Here’s an installment from the 20 for 20 Anniversary series about TPM’s business history. It’s by Joe Ragazzo, TPM’s publisher. I’ve told you that all the other pieces I read for first time when they were published. This is the exception. I read a draft and suggested a few changes. But this remains an example of how histories are best told by those who weren’t the primary actors in them. Joe is the right person to tell you this story because of his centrality to the story and deep knowledge about the operation. I hired Joe as my assistant almost eight years ago and he became publisher last year.
I’ll just let you read it, rather than providing more commentary. If you’re interested in TPM or digital publishing generally I think you’ll find it very interesting.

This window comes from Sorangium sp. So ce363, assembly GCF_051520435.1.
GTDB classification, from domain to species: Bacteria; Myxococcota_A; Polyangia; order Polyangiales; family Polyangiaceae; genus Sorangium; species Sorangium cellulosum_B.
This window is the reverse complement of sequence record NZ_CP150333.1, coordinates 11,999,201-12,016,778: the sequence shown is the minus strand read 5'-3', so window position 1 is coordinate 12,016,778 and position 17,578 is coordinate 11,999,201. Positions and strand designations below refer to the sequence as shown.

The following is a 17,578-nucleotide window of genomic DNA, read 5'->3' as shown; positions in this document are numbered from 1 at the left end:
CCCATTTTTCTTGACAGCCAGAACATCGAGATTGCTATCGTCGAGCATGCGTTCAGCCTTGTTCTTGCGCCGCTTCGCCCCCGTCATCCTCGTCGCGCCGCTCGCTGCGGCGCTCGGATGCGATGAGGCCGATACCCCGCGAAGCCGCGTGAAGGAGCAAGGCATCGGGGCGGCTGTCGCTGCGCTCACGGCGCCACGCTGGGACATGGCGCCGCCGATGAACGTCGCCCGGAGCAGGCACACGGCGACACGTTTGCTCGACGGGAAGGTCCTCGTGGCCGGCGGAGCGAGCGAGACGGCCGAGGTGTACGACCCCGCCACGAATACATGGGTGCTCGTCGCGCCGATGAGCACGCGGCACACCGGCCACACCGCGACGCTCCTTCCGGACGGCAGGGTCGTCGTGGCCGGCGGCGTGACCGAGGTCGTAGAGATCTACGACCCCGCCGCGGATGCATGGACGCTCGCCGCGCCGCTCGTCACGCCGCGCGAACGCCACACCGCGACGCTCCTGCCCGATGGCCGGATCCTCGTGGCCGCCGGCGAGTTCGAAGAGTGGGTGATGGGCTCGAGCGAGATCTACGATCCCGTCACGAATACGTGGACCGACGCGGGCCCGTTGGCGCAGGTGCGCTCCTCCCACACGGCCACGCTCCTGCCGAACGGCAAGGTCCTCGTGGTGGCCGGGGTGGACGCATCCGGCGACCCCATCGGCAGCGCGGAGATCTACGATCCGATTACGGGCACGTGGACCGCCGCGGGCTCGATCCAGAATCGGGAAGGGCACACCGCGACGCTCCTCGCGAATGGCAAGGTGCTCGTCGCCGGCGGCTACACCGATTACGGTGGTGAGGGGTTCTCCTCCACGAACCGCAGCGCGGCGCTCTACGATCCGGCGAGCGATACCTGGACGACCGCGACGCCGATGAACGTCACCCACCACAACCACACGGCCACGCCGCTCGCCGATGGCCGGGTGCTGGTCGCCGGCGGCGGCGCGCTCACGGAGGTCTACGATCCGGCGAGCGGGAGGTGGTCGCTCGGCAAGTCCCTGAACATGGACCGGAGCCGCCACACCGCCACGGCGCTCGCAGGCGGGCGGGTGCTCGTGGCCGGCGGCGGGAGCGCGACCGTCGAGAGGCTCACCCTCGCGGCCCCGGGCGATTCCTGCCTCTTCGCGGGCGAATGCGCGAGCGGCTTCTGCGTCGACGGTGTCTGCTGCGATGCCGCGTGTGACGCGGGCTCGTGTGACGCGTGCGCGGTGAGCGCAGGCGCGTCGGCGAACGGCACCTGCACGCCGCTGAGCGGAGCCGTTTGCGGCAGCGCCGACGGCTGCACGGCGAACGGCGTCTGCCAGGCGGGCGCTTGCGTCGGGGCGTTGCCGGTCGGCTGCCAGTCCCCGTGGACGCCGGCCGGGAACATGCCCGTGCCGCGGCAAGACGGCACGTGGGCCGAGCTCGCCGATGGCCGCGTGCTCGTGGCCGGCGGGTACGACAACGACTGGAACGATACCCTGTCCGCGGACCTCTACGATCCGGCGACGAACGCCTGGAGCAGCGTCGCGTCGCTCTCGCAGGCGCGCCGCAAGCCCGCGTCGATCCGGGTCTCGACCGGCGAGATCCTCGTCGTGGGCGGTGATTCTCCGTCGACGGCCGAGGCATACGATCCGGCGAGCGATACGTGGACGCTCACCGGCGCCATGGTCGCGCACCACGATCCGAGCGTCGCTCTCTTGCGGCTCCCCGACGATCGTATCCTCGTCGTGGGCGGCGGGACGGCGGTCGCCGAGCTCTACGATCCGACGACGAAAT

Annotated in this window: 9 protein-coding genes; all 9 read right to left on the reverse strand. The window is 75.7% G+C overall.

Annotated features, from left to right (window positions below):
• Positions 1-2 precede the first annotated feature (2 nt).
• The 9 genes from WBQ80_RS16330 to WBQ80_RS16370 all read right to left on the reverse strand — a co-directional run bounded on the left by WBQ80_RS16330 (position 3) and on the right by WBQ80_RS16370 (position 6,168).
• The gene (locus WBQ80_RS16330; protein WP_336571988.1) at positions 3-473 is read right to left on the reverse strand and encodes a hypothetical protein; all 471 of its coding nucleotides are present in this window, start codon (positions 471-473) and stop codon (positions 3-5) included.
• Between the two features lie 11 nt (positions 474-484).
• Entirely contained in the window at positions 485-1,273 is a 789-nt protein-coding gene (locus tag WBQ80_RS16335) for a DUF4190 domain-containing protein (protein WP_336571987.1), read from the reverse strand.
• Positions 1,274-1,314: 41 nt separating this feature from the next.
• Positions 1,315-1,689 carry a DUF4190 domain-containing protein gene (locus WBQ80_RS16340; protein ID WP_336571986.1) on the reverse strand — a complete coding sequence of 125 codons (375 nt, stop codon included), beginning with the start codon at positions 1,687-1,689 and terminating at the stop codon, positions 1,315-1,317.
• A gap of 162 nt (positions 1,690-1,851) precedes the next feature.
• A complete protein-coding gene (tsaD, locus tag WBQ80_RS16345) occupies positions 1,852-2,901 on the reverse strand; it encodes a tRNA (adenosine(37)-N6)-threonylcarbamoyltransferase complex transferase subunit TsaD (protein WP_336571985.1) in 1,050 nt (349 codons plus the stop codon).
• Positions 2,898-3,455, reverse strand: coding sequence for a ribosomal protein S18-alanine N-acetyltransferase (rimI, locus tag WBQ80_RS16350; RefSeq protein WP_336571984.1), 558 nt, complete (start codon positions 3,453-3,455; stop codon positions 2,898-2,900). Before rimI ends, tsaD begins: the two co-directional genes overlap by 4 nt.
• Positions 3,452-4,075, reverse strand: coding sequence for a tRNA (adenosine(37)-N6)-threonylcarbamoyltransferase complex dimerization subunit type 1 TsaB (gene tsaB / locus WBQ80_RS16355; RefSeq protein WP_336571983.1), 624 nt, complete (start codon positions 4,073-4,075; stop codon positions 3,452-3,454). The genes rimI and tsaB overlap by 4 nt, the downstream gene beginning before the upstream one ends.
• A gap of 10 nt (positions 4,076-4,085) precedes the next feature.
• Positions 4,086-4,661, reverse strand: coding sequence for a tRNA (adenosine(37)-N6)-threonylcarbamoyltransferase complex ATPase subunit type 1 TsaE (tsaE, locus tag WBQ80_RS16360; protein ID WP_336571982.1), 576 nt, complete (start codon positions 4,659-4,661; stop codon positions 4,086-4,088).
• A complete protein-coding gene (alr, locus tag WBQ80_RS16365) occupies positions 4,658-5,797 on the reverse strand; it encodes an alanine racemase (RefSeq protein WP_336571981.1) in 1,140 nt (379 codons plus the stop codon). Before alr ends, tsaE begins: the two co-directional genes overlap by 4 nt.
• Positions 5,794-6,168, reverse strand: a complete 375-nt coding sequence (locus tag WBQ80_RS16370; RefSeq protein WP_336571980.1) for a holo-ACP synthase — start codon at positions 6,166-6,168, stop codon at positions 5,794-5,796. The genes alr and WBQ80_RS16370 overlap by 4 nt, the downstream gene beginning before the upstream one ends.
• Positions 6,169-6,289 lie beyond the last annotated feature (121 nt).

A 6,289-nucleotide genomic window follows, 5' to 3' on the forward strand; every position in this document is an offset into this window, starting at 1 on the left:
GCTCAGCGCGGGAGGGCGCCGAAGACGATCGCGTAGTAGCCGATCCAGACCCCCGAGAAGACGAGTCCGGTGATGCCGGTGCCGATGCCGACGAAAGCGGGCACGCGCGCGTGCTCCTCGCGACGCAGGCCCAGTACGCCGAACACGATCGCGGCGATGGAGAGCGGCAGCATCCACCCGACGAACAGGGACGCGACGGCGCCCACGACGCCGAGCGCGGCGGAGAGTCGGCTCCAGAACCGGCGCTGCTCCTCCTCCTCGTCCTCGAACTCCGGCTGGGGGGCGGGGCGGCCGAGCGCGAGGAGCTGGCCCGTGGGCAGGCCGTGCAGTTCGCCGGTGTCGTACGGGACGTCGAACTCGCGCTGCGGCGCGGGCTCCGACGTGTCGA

The one point I’ll make is that it allows me to discuss one thing that I don’t know if I have before. And that is that I am in many ways more proud of keeping TPM in existence, especially during some very scary and arduous years in 2011 and 2012 than I am of creating the organization in the first place.
In the early days, as many good decisions I think I made and whatever talent I brought to it, the reality is that the wind was at my back, our backs. We had timing on our side. Trends and good fortune were pushing us forward. It’s hard to keep track of this sort of stuff as it’s happening since you get used to your plans working. A decade later, it was different. The updraft was a down draft. In many ways the logical outcome would have been for TPM to go under or get sold off for parts, as so many other publications have been. That fact that it wasn’t is something I’m greatly proud of and thankful for, both to our readers and my coworkers. In this piece, Joe tells the story of TPM’s history as a business and why the organization still exists.